It's an art collection like no other because it was collected like no other.
Hundreds of pieces of art are now on display from a spectacular stash that was once hoarded by the son of a Nazi-era dealer. The artworks, including masterpieces by Monet and Rodin, are being shown for the first time since World War II this week as part of parallel exhibitions in Switzerland and Germany.
All of the exhibits were seized by the Nazis during World War II in a methodical program of hoarding directed by German dealer Hildebrand Gurlitt. He led the task of poaching art from Jewish families and selling art defamed as "degenerate" overseas.
It's a display that now sheds light on the darkest chapters of Nazi Germany, says art director Nina Zimmer.
"How they persecuted artists and art they didn't like and how they did this systematically," Zimmer says.
The works might never have seen the light of day had it not been stumbled upon during a routine tax investigation at a nondescript address in Munich.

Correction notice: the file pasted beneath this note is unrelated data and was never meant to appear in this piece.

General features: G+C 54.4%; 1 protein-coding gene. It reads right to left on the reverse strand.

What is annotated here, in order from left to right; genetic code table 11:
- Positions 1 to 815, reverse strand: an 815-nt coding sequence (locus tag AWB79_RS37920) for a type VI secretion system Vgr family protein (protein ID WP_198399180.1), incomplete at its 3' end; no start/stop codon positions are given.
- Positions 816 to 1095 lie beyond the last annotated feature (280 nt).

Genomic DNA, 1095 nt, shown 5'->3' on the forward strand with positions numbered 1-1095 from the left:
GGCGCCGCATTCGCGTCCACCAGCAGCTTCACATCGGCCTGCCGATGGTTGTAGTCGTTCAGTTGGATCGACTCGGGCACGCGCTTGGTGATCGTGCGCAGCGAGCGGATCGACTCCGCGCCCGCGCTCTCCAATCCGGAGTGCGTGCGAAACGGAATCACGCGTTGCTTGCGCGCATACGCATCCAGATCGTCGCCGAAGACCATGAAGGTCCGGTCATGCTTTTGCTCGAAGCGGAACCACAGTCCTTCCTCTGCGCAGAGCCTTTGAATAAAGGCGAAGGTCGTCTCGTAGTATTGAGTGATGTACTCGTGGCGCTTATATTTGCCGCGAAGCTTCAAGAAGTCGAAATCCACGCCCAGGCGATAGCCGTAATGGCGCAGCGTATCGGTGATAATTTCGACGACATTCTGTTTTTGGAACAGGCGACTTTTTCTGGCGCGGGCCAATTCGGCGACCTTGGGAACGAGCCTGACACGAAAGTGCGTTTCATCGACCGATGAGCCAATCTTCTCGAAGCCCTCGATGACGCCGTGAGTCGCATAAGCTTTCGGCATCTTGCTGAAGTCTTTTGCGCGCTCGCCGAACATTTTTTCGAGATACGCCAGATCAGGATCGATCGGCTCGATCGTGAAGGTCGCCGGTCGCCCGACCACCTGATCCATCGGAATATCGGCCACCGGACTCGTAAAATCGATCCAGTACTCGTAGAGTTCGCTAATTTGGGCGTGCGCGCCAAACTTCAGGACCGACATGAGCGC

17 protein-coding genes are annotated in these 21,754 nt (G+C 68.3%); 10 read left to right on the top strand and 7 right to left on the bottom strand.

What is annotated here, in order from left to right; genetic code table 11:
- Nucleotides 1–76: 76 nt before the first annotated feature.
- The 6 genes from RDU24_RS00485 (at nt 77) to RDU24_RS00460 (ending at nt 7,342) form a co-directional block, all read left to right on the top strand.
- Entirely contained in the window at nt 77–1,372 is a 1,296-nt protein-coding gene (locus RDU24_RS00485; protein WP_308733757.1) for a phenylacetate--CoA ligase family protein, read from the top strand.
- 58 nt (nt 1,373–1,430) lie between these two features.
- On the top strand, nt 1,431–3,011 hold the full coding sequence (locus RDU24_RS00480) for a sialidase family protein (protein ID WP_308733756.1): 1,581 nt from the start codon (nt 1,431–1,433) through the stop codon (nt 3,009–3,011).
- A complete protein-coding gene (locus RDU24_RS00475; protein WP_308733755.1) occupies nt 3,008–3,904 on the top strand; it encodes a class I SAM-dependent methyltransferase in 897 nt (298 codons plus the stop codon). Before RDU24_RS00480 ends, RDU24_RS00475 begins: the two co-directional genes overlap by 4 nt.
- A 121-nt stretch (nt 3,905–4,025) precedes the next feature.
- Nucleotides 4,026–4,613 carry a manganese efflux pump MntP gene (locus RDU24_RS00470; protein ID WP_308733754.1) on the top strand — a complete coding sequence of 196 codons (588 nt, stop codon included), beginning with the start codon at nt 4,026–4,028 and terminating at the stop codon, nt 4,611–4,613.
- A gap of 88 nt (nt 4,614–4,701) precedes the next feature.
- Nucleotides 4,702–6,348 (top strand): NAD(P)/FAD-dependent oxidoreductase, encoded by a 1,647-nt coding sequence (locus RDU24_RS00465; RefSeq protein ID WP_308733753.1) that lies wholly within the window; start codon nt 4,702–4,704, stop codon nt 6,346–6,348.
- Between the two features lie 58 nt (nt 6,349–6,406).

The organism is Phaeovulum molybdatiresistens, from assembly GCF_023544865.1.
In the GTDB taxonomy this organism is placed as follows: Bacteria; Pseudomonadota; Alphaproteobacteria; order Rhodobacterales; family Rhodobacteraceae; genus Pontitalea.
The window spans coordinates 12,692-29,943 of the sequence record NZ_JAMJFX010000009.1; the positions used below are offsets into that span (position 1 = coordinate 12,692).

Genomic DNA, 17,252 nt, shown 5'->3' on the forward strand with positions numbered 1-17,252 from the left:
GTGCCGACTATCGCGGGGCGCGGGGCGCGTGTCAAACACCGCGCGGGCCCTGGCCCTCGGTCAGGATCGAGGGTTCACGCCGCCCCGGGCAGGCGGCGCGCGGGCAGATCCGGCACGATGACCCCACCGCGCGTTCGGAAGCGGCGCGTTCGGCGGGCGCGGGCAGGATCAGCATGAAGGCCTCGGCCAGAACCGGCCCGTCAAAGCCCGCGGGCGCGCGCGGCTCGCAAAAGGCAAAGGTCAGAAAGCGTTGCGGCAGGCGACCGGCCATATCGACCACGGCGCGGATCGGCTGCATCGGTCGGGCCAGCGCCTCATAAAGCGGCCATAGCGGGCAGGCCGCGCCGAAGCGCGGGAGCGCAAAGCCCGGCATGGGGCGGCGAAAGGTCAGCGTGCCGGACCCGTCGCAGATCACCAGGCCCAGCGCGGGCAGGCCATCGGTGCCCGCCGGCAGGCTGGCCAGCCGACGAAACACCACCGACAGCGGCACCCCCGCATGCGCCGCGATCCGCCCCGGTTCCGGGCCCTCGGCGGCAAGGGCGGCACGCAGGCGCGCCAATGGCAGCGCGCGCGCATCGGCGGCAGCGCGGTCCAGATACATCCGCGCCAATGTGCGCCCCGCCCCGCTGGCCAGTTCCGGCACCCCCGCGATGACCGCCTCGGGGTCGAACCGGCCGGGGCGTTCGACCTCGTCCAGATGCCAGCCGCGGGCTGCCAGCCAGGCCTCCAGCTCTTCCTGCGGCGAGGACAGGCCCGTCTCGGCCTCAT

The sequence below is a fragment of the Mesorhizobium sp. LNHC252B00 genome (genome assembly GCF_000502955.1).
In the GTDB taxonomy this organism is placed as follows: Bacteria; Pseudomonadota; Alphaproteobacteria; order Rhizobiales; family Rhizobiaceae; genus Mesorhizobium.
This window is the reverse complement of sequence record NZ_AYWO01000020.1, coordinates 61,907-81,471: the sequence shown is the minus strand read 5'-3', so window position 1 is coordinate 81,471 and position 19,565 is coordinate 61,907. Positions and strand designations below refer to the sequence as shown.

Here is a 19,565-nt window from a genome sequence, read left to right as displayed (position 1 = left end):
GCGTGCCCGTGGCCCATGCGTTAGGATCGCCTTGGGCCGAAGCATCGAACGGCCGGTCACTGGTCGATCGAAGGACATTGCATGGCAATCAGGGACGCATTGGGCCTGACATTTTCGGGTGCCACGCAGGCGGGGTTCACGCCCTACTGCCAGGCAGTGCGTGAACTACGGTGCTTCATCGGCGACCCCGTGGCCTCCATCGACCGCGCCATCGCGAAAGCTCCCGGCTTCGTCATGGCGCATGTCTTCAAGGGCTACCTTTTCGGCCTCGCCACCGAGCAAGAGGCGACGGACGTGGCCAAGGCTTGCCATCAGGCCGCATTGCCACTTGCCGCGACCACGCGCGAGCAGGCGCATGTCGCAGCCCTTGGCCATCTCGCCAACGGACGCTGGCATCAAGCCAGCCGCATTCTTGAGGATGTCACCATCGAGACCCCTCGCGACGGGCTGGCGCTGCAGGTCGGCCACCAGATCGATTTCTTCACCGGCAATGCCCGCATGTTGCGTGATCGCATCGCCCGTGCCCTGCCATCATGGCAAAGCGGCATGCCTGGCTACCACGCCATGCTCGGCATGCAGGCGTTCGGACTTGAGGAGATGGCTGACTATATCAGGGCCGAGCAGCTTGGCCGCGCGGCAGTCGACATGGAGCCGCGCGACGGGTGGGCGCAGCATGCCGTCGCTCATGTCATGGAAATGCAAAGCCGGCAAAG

Hildebrand's reclusive son, Cornelius Gurlitt, had hidden away a trove. The priceless Rodin sitting near a potted plant and the Monet hanging on a wall.
The exhibition has raised moral and ethical issues over the art's true provenance and whether a collection including pieces likely looted from Jewish owners ought to be on display at all.
Project director Andrea Baresel-Brand says that the shows can act as something of a lost and found.
"Through the broad media coverage of the exhibitions of course a wider public is reached and maybe somebody recognizes something," Baresel-Brand says.
Even conservative estimates of the collection run into the hundreds of millions of dollars and less than half the pieces discovered have been reunited with their rightful owners.